For many Brazilians, the dream of graduating from university remains distant. Only 4 of every 10 students entering a program come out with a diploma in up to 8 years. The Higher Education Census data of the INEP show that the abandonment rate does not differ much between public and private universities – 48% and 63%, respectively – and either among face-to-face modalities (60%) and distance (64% ). Although dramatic, these data are relative to the year 2019, and don’t even capture the abandonment rates related to the pandemic.
It is a serious problem of efficiency for educational institutions, and even worse for students who invest resources and time without achieving the desired training. In a country where a higher education diploma can double salary expectations, abandonment costs represent even more. The INEP census does not offer details regarding the causes of abandonment – but it is possible to assume that many students need to reconcile studies and work (58% are enrolled in courses in the night shift), and face difficulties in adapting between school and higher education. These difficulties are particularly common for first-generation students (who are the first of their family to study at the university level), which correspond to about 35% of graduates each year.
While it is common for different types of institutions and study modes, this low graduation rate can not be considered natural. The average abandonment of higher education in OECD countries is half of the Brazilian – 31%. Mexico, which has a higher education system comparable to the Brazilian in terms of structure and enrollment, has a 40% abandonment rate. The index contributes to Brazil having one of the lowest percentages of adults with higher education diplomas – 17% of the population, well behind the 28% of the OECD countries.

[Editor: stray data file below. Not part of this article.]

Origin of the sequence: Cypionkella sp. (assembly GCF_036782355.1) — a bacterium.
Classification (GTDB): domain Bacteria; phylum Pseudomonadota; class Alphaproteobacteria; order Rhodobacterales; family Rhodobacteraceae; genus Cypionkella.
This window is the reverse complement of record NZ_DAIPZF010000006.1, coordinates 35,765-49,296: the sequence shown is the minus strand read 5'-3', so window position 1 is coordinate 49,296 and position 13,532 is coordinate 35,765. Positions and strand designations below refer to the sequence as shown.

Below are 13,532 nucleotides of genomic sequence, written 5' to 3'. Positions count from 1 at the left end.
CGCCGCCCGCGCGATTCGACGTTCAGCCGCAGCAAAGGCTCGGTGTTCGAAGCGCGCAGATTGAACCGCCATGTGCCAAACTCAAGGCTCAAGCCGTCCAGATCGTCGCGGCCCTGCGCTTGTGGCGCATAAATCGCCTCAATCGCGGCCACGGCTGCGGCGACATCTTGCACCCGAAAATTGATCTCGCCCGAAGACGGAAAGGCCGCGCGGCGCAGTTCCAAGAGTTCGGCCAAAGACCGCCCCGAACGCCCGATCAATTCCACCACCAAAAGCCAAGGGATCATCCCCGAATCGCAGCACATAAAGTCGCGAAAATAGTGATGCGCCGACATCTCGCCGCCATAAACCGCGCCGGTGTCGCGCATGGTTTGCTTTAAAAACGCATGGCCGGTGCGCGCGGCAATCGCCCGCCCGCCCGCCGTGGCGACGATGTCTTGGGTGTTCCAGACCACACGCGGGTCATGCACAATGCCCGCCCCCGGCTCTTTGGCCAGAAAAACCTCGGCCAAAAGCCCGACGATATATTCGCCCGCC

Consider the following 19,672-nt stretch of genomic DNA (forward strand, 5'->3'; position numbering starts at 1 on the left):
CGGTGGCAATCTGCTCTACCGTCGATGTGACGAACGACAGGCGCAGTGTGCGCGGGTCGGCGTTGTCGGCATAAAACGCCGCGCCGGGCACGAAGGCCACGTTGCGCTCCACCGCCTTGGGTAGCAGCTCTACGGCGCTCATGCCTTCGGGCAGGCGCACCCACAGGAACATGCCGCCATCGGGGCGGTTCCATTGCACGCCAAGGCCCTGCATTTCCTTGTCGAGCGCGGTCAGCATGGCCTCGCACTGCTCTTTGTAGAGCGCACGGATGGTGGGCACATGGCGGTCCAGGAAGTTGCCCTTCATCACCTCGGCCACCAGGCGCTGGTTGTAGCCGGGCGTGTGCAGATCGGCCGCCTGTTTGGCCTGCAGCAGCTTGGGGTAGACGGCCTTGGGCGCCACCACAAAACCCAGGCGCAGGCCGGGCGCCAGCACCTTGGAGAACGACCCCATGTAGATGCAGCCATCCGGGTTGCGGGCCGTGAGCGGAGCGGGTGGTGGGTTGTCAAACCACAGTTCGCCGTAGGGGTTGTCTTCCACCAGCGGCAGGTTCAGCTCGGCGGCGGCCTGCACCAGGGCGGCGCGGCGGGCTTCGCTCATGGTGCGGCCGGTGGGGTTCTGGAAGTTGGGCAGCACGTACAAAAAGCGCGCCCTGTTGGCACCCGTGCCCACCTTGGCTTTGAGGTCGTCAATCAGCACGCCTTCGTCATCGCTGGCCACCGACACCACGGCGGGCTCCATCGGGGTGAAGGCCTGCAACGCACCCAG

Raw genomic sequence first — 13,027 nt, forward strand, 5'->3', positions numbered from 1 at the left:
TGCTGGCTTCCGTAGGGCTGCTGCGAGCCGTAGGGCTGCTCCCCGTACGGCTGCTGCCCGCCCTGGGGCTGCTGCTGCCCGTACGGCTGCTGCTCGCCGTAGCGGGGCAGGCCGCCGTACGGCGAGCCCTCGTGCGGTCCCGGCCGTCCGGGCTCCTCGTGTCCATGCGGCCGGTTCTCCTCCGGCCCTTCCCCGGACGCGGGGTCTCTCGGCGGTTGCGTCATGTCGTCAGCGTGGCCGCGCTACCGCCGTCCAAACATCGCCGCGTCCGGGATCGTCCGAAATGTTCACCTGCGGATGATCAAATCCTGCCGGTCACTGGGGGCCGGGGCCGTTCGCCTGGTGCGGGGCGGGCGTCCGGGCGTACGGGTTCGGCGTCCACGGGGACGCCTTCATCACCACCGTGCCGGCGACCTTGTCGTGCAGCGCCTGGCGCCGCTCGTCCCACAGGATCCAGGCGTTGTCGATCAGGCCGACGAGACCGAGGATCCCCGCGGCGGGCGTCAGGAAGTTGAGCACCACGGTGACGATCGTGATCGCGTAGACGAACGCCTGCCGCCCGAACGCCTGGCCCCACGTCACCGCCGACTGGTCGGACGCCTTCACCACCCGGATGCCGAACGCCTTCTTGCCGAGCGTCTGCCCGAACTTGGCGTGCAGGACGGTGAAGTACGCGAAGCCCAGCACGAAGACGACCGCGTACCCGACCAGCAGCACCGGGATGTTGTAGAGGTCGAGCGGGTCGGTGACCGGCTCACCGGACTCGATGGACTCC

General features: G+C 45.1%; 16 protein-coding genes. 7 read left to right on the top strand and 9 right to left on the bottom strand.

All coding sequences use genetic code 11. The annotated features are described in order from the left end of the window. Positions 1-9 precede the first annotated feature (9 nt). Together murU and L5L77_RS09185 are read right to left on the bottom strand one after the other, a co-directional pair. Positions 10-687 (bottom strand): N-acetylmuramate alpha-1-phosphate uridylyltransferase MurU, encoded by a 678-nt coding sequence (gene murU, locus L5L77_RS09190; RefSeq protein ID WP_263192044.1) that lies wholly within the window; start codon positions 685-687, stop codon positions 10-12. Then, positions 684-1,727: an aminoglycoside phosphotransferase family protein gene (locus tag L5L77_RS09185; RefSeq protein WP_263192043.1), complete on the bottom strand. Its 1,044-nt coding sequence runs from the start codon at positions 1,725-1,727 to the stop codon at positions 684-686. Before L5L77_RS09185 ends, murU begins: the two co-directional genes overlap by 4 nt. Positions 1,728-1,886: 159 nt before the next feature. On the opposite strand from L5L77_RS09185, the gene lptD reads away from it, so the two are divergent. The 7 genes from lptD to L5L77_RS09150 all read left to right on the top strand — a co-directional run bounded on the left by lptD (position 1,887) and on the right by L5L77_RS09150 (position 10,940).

Many of these countries have developed support structures that allow the student a quieter transition from secondary to higher education. In addition to supporting the transition, these services offer counseling and mentoring for students who may be facing difficulties that go beyond academic issues such as financial needs or family problems. These services are generally organized within an area of support to the student, common in most universities in the US and Canada. This area also promotes integration events and supports self-managed groups of students who organize in support networks or networks of interest. The goal is to prevent the student from dropping out by feeling overwhelmed or not feeling as belonging to the university environment.
In some institutions, these support offices have become central to the academic experience, offering personalized service and even making the bridge between students and teachers when needed. Southern New Hampshire University (SNHU) is an inspiring example, especially for private universities in Brazil. In view of an older student audience, which often reconciles full-time work with study, the institution has developed a structure of tutors working individually with each student – performing monthly or weekly checks, if necessary, and helping in the structuring of study programs that fit with their other responsibilities.
Of course, a personalized service structure like this has a cost. However, considering the challenge and the high cost of acquiring new students for higher education in Brazil (only 23% of the vacancies offered by private institutions are filled every year), retention investments bring benefits to both the institution and to graduation rates. Support structures increase the efficiency of student teaching programs and satisfaction, and better completion rates may even be used as a competitive differential when attracting new students. On the other end, for students, relying on a support service increases self-confidence, resilience, and the potential for returning your investment in development itself.